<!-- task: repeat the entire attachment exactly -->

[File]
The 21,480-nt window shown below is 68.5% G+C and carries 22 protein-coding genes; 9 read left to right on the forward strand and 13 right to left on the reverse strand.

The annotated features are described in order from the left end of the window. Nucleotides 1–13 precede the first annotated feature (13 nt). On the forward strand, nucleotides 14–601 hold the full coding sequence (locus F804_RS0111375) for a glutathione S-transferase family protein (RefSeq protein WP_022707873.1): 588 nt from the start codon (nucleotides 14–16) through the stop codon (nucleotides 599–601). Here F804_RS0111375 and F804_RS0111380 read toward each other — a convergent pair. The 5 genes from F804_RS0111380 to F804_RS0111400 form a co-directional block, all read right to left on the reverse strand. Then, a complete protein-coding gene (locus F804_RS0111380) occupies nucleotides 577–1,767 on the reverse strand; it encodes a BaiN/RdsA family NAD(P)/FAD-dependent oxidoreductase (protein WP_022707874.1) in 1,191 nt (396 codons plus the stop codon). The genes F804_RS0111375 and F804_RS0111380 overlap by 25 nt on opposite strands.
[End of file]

The 21,480-nt window shown below is 68.5% G+C and carries 22 protein-coding genes; 9 read left to right on the forward strand and 13 right to left on the reverse strand.

The annotated features are described in order from the left end of the window. Nucleotides 1–13 precede the first annotated feature (13 nt). On the forward strand, nucleotides 14–601 hold the full coding sequence (locus F804_RS0111375) for a glutathione S-transferase family protein (RefSeq protein WP_022707873.1): 588 nt from the start codon (nucleotides 14–16) through the stop codon (nucleotides 599–601). Here F804_RS0111375 and F804_RS0111380 read toward each other — a convergent pair. The 5 genes from F804_RS0111380 to F804_RS0111400 form a co-directional block, all read right to left on the reverse strand. Then, a complete protein-coding gene (locus F804_RS0111380) occupies nucleotides 577–1,767 on the reverse strand; it encodes a BaiN/RdsA family NAD(P)/FAD-dependent oxidoreductase (protein WP_022707874.1) in 1,191 nt (396 codons plus the stop codon). The genes F804_RS0111375 and F804_RS0111380 overlap by 25 nt on opposite strands.